• Six Flags Entertainment Corp.
posted weaker-than-expected third-quarter earnings, with attendance continuing to be negatively affected by the pandemic. The company swung to a loss of $116 million, or $1.37 a share, in the quarter, after earnings $180 million, or $2.11 a share, in the year-earlier period. Revenue fell to $126 million from $621 million. The FactSet consensus was for a loss of 96 cents a share, and revenue of $143 million. Nine of the company’s 26 parks were closed in the quarter because of the pandemic and the parks that were open had attendance limitations. “While operating conditions continue to be challenging, attendance trends improved from a range of 20% to 25% of prior year levels upon the initial reopening of certain parks in the second quarter to approximately 35% in the third quarter, for the parks that were open,” the company said in a statement. The company has made progress on a transformation plan that aims to recover profitability. Attendance was 2.6 million guests, down 11.4 million from the year-earlier period.
• Tupperware Brands Corp.
shot upward by more that 30% on Wednesday, after the food-storage-products company reported a third-quarter profit and sales that rose well above expectations, as more consumers cook at home and store leftovers amid the pandemic. Sales rose 14% to $477.2 million, beating the FactSet consensus of $362.8 million. North America sales surged 42%, Europe sales grew 23% and South America sales increased 4%, while Asia Pacific sales fell 6%. The company said it remains in compliance with its financial covenants. Tupperware Chief Executive Miguel Fernandez said the revenue growth reflects a “rapid adoption of digital tools by our sales force to combat the social restrictions surrounding COVID-19, and the increased consumer demand for our innovative and environmentally friendly products, as more consumers cook at home and are concerned with food safety and storage.”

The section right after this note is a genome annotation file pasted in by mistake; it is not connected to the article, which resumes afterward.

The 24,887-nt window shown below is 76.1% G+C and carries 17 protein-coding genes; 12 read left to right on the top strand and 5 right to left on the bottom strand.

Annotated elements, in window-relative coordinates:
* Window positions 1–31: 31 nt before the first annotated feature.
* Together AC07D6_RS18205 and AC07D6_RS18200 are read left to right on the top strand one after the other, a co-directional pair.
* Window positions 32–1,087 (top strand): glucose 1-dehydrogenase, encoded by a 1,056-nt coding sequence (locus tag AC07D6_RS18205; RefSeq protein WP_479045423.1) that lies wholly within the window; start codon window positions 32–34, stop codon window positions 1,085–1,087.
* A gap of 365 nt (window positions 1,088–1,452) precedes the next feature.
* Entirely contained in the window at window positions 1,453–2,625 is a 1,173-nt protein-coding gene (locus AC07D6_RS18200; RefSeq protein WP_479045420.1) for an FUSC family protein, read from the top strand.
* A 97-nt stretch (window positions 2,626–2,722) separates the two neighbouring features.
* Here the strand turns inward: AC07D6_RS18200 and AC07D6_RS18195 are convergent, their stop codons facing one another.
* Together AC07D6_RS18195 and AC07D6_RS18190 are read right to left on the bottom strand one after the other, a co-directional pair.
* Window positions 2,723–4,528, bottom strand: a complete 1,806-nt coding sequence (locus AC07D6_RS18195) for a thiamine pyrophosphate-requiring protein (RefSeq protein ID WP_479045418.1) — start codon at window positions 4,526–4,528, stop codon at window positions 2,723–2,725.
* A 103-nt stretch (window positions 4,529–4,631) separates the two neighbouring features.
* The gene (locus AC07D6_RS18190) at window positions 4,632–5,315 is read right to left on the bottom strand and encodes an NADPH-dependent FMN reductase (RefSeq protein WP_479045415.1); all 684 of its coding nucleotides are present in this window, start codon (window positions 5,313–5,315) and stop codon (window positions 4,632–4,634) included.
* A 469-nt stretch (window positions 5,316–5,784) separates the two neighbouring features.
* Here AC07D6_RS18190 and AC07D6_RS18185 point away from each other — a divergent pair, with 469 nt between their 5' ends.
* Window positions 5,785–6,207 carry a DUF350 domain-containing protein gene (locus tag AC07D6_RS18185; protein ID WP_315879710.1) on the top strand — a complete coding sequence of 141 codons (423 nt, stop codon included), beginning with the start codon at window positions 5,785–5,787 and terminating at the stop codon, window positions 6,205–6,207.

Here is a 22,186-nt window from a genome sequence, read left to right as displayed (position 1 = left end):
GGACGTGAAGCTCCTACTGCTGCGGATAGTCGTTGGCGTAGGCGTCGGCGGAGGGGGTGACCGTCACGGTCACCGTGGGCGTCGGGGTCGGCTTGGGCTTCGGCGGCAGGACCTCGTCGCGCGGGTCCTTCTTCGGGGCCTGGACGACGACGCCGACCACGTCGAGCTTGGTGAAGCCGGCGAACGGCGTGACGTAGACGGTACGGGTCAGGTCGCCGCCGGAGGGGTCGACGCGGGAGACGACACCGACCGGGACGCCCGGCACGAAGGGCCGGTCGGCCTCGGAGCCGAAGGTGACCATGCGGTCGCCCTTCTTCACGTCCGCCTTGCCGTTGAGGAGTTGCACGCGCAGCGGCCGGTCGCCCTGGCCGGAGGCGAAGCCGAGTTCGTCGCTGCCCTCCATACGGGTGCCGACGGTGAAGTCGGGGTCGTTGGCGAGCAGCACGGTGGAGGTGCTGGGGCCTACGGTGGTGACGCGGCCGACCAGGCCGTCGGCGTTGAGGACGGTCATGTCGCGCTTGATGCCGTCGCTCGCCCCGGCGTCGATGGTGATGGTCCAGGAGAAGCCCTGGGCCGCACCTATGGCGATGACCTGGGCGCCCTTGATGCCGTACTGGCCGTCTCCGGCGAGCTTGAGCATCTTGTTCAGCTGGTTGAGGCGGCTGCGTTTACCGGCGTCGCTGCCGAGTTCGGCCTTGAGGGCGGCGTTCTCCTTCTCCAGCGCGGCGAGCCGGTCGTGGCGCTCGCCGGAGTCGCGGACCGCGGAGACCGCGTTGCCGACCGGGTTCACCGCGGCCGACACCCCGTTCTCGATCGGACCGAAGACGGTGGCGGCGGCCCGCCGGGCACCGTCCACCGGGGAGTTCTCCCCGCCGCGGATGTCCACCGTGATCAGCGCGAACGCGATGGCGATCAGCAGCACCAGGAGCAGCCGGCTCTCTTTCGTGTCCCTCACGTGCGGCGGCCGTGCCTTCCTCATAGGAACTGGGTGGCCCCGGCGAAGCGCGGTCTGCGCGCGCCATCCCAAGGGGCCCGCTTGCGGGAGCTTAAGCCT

• United Parcel Service Inc.
reported third-quarter profit and revenue that rose above expectations, as all three business segments beat forecasts amid a burst in demand for delivery during the pandemic. Revenue rose 15.9% to $21.24 billion, beating the FactSet consensus of $20.21 billion. U.S. domestic package revenue rose 15.5% to $13.23 billion, above the FactSet consensus of $13.05 billion, while international package revenue grew 17% to $4.09 billion to beat expectations of $3.7 billion and supply chain and freight revenue increased 16.5% to $3.93 billion to top expectations of $3.59 billion. “Our results were fueled by continued strong outbound demand from Asia and growth from small and medium-sized businesses,” said Chief Executive Carol Tome. The company didn’t provide financial guidance, given continued uncertainty surrounding the effects of the pandemic.